The World Health Organization (WHO) has today published the third edition of the Mental Health Gap Action Programme (mhGAP) guideline which includes important new, and updated, recommendations for the treatment and care of mental, neurological and substance use (MNS) disorders.
MNS disorders are major contributors to morbidity and premature mortality in all regions of the world. Yet it is estimated that over 75% of people with MNS disorders are unable to access the treatment or care they need.
The mhGAP guideline supports countries to strengthen capacity to deal with the growing burden of these conditions. It is intended for use by doctors, nurses, other health workers working in non-specialist settings at primary health care level, as well as health planners and managers.
“For 15 years, mhGAP has played a vital role in improving access to evidence-based psychological interventions and medicines for the treatment and care of people with mental, neurological and substance use disorders. Considering the growing relevance of mental health, this evidence-based guide is more important than ever in supporting primary health care workers to treat people with MNS disorders,” said Dévora Kestel, WHO Director for Mental Health and Substance Use.
The 2023 guideline update includes 30 updated and 18 new recommendations related to MNS conditions, alongside 90 pre-existing recommendations.
New recommendations on anxiety disorders
The guideline contains a new module on anxiety reflecting the increased number of people with anxiety disorders, which are among the world’s most common mental disorders. The module includes the following recommendations:
- Psychological interventions based on cognitive behavioural therapy (CBT) should be offered to adults with generalized anxiety disorder and/or panic disorder. These interventions can be offered in a variety of formats including online, in-person, in groups, or self-guided.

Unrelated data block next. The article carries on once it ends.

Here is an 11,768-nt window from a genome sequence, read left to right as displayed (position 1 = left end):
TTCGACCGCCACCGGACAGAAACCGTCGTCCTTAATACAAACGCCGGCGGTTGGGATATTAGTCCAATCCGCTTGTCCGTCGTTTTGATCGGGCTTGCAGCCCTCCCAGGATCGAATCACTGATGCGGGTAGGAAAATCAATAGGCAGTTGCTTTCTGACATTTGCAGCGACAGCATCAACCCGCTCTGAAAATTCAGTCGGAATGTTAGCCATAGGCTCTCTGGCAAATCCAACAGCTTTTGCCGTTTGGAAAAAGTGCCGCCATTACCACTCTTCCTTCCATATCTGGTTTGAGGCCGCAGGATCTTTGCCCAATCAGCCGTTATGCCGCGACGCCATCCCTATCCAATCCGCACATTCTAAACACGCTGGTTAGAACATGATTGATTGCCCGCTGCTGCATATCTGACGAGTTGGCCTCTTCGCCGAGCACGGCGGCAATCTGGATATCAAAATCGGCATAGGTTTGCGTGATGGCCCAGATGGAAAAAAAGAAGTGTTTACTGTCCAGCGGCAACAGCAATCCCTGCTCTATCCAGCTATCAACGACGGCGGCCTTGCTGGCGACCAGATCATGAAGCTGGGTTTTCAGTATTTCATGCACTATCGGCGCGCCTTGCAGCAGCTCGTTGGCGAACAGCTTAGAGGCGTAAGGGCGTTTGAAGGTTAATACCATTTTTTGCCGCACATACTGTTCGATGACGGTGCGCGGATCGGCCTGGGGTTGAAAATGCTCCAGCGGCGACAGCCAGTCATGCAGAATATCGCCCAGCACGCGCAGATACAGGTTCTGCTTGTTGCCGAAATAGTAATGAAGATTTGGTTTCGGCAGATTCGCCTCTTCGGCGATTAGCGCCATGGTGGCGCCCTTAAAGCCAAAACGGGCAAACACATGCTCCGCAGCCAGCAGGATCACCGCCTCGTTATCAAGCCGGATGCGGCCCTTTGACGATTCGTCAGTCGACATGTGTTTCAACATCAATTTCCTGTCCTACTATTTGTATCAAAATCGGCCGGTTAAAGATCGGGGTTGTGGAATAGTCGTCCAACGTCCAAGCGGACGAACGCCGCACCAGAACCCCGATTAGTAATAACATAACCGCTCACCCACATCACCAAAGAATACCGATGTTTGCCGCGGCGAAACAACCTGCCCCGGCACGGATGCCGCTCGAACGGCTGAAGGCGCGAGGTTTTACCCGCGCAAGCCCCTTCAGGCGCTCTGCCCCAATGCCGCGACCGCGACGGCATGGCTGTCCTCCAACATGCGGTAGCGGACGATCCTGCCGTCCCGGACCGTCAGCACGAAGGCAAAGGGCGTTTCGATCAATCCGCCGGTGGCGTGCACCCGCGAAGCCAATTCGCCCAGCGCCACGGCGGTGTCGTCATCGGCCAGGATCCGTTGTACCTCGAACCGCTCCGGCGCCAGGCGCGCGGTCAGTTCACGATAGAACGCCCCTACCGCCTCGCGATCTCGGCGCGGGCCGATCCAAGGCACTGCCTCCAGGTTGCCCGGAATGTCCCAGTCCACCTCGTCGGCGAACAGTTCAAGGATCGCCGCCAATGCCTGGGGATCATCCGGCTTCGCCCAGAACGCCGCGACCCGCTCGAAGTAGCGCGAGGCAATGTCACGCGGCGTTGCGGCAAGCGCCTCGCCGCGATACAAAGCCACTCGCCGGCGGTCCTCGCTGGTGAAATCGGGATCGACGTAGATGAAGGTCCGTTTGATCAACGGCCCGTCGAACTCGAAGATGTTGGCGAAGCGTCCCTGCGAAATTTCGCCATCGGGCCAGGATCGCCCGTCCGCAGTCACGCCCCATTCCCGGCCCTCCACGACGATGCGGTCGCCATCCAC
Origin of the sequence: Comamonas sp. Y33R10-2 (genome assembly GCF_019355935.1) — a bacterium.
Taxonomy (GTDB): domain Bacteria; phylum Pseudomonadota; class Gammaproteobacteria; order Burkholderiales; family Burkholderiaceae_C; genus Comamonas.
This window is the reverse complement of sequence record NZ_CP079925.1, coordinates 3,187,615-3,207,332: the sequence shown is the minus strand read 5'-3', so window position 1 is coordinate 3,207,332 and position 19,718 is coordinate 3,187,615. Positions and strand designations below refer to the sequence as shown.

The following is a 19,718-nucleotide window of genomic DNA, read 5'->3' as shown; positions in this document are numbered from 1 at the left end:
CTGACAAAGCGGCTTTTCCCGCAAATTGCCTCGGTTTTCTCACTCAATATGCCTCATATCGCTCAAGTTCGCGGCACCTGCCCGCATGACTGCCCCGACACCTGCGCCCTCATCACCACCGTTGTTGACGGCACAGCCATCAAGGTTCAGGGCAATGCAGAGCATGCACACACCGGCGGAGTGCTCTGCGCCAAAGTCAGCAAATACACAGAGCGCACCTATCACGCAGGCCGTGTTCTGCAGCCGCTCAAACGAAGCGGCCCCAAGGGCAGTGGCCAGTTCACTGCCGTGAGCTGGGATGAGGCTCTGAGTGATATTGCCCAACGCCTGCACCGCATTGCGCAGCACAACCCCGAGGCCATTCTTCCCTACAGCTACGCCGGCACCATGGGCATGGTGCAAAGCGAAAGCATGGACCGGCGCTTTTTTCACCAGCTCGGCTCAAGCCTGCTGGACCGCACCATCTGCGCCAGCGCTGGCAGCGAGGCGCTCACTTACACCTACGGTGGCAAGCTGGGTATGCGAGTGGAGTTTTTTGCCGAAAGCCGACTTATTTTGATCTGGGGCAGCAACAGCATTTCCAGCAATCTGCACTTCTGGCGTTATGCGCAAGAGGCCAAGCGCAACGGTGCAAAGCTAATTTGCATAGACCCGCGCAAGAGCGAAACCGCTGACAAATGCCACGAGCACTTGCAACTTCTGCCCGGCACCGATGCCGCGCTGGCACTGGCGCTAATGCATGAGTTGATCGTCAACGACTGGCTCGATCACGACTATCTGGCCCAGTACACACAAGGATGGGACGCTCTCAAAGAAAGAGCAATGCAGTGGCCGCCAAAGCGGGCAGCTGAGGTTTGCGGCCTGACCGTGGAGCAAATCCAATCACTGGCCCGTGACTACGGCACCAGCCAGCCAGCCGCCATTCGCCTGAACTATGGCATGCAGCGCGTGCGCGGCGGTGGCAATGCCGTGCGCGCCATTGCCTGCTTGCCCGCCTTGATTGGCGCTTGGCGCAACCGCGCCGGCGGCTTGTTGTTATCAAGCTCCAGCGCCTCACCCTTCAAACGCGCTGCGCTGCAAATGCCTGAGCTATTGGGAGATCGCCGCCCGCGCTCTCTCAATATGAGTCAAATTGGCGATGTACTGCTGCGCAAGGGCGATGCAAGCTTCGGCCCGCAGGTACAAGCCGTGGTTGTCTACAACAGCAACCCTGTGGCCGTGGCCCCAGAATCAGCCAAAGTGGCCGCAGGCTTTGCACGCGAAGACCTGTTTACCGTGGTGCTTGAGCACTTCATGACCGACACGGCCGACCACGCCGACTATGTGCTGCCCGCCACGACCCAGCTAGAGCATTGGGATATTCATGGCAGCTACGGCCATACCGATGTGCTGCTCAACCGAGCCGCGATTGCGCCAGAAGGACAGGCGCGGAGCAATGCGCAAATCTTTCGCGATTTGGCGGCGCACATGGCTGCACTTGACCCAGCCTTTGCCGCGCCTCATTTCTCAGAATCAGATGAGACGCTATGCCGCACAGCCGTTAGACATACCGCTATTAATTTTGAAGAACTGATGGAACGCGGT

- Stress management techniques should be considered for adults with generalised anxiety and/or panic disorder.
- Selective Serotonin Reuptake Inhibitors (SSRIs) should be considered for treating adults with generalized anxiety and/or panic disorder.
Psychological and psychosocial interventions
The guideline sets out the continuing importance of psychological treatments for a range of MNS conditions.
The mhGAP guideline contains new recommendations on psychosocial interventions for carers of persons with psychosis or bipolar disorder as well as new recommendations on psychosocial interventions for psychosis, alcohol dependence, substance use, dementia, and children and adolescents with neurodevelopmental disorders including autism, ADHD and cerebral palsy.
Women and girls who want to become pregnant or may become pregnant should not use valproic acid (sodium valproate)
The guideline contains an updated recommendation which advises against the use of valproic acid (sodium valproate), a medicine for the treatment of epilepsy and bipolar disorder, due to risk of birth defects if taken during pregnancy.
The guideline recommends the following:
- Valproic acid (sodium valproate) should not be prescribed to women and girls who want to become pregnant or may become pregnant because of the high risk of birth defects and developmental disorders in children exposed to valproic acid in the womb.
- For women and girls currently prescribed valproic acid (sodium valproate), advice should be provided on use of effective contraception.
- It is important that women and girls do not stop taking valproic acid (sodium valproate) without first discussing it with their doctor.
- Women should be advised to consult their physician as soon as they are planning pregnancy and the need to urgently consult their physician in case of pregnancy. Every effort should be made to switch to appropriate alternative treatment prior to conception.
- A specialist should periodically review whether valproic acid (sodium valproate) is the most suitable treatment for the person.
The guideline reflects the WHO safety statement issued in May 2023 on the use of valproic acid (sodium valproate) for the treatment of epilepsy and bipolar disorder in women and girls of childbearing potential. This was discussed at the meeting of the WHO Advisory Committee for the Safety of Medicinal products (ACSoMP) [2022 December ACSoMP recommendations]. A safety statement was also added to the Essential Medicines List (EML).
- Digitally-delivered psychological and psychosocial interventions feature across multiple modules – alcohol use disorders, anxiety, conditions related to stress, drug use disorders, and self-harm and suicide
- Recommendations for non-pharmacological interventions to improve outcomes for people with dementia have been updated to include physical exercise, CBT, cognitive stimulation therapy and cognitive training.
- The antipsychotic medicines quetiapine, aripiprazole, olanzapine, paliperidone, and the long-acting antipsychotics haloperidol and zuclopenthixol are included for treatment of psychosis and bipolar disorder. Levetiracetam and lamotrigine are included for treatment of epilepsy.